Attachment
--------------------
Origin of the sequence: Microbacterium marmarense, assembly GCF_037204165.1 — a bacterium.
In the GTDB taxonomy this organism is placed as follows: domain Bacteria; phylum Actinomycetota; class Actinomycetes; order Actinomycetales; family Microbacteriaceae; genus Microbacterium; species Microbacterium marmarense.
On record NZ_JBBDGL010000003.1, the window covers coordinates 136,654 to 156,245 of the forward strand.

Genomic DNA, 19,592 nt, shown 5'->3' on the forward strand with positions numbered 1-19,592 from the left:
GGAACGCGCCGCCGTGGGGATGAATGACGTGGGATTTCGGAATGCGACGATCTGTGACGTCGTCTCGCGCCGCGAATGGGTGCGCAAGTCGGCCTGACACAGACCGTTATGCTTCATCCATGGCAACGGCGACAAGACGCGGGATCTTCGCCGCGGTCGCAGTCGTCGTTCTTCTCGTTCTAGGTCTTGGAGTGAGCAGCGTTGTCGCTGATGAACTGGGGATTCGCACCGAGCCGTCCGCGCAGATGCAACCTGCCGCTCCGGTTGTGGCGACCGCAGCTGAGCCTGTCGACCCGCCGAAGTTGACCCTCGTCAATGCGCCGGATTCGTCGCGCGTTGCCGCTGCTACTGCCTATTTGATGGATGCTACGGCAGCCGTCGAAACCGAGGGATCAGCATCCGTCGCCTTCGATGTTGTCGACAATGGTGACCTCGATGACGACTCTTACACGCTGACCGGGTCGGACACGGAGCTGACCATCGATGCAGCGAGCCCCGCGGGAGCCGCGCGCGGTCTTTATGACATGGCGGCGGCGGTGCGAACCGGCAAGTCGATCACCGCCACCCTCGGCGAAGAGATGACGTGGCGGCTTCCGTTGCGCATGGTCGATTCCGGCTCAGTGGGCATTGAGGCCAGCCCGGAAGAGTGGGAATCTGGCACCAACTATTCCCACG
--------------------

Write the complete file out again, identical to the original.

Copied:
Origin of the sequence: Microbacterium marmarense, assembly GCF_037204165.1 — a bacterium.
In the GTDB taxonomy this organism is placed as follows: domain Bacteria; phylum Actinomycetota; class Actinomycetes; order Actinomycetales; family Microbacteriaceae; genus Microbacterium; species Microbacterium marmarense.
On record NZ_JBBDGL010000003.1, the window covers coordinates 136,654 to 156,245 of the forward strand.

Genomic DNA, 19,592 nt, shown 5'->3' on the forward strand with positions numbered 1-19,592 from the left:
GGAACGCGCCGCCGTGGGGATGAATGACGTGGGATTTCGGAATGCGACGATCTGTGACGTCGTCTCGCGCCGCGAATGGGTGCGCAAGTCGGCCTGACACAGACCGTTATGCTTCATCCATGGCAACGGCGACAAGACGCGGGATCTTCGCCGCGGTCGCAGTCGTCGTTCTTCTCGTTCTAGGTCTTGGAGTGAGCAGCGTTGTCGCTGATGAACTGGGGATTCGCACCGAGCCGTCCGCGCAGATGCAACCTGCCGCTCCGGTTGTGGCGACCGCAGCTGAGCCTGTCGACCCGCCGAAGTTGACCCTCGTCAATGCGCCGGATTCGTCGCGCGTTGCCGCTGCTACTGCCTATTTGATGGATGCTACGGCAGCCGTCGAAACCGAGGGATCAGCATCCGTCGCCTTCGATGTTGTCGACAATGGTGACCTCGATGACGACTCTTACACGCTGACCGGGTCGGACACGGAGCTGACCATCGATGCAGCGAGCCCCGCGGGAGCCGCGCGCGGTCTTTATGACATGGCGGCGGCGGTGCGAACCGGCAAGTCGATCACCGCCACCCTCGGCGAAGAGATGACGTGGCGGCTTCCGTTGCGCATGGTCGATTCCGGCTCAGTGGGCATTGAGGCCAGCCCGGAAGAGTGGGAATCTGGCACCAACTATTCCCACG